From Mississippi Development Guide 2020

Actually, It Is Rocket Science

The world’s first autonomous rocket factory is located at Stennis Space Center.
Photo courtesy of Relativity


Batesville, Mississippi, has turned out to be the ideal location for GE to build advanced aircraft engine components. The company produces components for the GE90 and GE9X aircraft engines — which power Boeing’s 777 and will eventually power the 777X. The facility is one part of a statewide aerospace cluster that includes Airbus Helicopter, Boeing, Lockheed Martin, Rolls Royce and dozens of others.

Mississippi is home to the Raspet Flight Research Laboratory at Mississippi State University. It’s the public sponsor of a Certificate of Authorization (COA) for flight testing of the Heron, a Stark Aerospace unmanned aerial system (UAS). Raspet often locates research staff on-site to support engineering and design and flight testing of large-scale UAS with companies, including MAV6. Also in the UAS space you’ll also find Aurora Flight Sciences and Stark Aerospace in Columbus and Northrop Grumman Unmanned Systems in Moss Point (Jackson County).

More into rocket science? Mississippi has lots of that, too.

In 2014, SpaceX launched its rocket-engine testing program at NASA’s Stennis Space Center in Hancock County. SpaceX announced in October 2013 it would bring initial testing of its Raptor methane rocket engines to the facility. The SpaceX Raptor engine development program represents the latest in propulsion technology and will produce the largest methane/LOX engines in U.S. history. Raptor engine components will be tested at the E-2 test stand at Stennis, which SpaceX upgraded with methane capability under an engine testing agreement.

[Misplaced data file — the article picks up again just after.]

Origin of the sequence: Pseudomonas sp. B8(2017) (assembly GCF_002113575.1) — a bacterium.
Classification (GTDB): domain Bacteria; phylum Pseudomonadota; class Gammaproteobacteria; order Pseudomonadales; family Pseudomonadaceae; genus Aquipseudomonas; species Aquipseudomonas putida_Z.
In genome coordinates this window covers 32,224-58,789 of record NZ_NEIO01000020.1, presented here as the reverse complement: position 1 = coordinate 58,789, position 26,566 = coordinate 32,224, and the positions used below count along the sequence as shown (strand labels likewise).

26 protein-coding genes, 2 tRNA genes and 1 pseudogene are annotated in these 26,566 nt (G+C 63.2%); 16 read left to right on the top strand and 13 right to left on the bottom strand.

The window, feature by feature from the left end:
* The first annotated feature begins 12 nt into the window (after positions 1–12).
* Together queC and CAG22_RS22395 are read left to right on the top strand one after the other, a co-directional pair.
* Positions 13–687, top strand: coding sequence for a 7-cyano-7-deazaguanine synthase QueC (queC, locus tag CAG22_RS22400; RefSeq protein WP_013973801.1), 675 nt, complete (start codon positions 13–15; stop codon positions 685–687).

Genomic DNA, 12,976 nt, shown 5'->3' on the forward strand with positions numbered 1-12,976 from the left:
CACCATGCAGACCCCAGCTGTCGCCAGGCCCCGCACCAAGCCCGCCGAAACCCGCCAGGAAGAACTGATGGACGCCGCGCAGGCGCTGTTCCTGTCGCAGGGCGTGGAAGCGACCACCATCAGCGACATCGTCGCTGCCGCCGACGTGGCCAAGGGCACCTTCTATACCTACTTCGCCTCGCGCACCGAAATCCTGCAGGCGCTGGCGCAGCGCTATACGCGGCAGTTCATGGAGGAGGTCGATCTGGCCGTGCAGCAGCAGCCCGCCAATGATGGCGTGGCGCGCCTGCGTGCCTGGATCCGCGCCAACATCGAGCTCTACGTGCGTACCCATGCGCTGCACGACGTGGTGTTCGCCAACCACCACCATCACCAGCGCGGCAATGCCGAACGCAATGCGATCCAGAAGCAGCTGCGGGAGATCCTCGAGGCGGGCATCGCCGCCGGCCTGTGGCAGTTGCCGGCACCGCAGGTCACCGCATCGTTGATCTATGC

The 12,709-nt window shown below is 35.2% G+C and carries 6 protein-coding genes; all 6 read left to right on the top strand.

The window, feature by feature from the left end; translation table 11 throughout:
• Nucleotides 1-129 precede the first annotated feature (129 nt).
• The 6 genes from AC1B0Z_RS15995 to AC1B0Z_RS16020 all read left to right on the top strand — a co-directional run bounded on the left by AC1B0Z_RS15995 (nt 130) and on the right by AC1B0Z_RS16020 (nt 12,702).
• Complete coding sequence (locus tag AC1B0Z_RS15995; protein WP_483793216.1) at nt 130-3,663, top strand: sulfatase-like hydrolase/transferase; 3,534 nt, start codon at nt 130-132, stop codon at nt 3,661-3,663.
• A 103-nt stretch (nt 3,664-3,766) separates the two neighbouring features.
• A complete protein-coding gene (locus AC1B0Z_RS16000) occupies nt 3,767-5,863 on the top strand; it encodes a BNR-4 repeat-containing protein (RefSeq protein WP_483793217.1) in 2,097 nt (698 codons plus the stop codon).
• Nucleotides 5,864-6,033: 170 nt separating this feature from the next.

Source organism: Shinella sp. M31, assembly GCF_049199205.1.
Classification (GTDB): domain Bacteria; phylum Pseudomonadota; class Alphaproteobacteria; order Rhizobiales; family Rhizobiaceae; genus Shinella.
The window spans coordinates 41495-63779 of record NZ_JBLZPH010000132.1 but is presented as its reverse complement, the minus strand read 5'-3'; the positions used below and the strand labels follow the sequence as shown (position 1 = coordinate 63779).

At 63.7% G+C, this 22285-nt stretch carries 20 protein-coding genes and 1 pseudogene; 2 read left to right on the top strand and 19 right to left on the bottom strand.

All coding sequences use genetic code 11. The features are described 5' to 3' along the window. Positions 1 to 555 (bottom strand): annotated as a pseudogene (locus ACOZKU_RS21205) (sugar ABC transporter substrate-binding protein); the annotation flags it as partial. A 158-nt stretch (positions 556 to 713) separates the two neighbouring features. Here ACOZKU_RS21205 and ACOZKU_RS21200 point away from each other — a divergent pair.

3D Printed Rockets?

More recently, Relativity, the world’s first autonomous rocket factory and launch services company, announced in June 2019 an agreement with NASA and an incentive package from the Mississippi Development Authority to expand facilities and infrastructure at the Stennis Space Center. Relativity will leverage NASA infrastructure and capital investment incentives from the Mississippi Development Authority to build and integrate a pioneering robotic 3D printing rocket factory and an expanded testing facility for autonomous production of Relativity’s Terran 1 rocket launch vehicles. The agreement includes exclusive use of 220,000 square feet in building 9101 for a nine-year lease. The facility includes an 80-foot high bay, multiple bridge cranes, and extensive industrial infrastructure. The agreement also includes an option to extend the lease for an additional 10 years.

“We are excited to partner with NASA and the Mississippi Development Authority to bring our patented 3D printing rocket platform to Hancock County, “ says Jordan Noone, co-founder and CTO of Relativity. “We believe this groundbreaking technology is the future of aerospace manufacturing, and we look forward to bringing this innovation to the Gulf Coast.”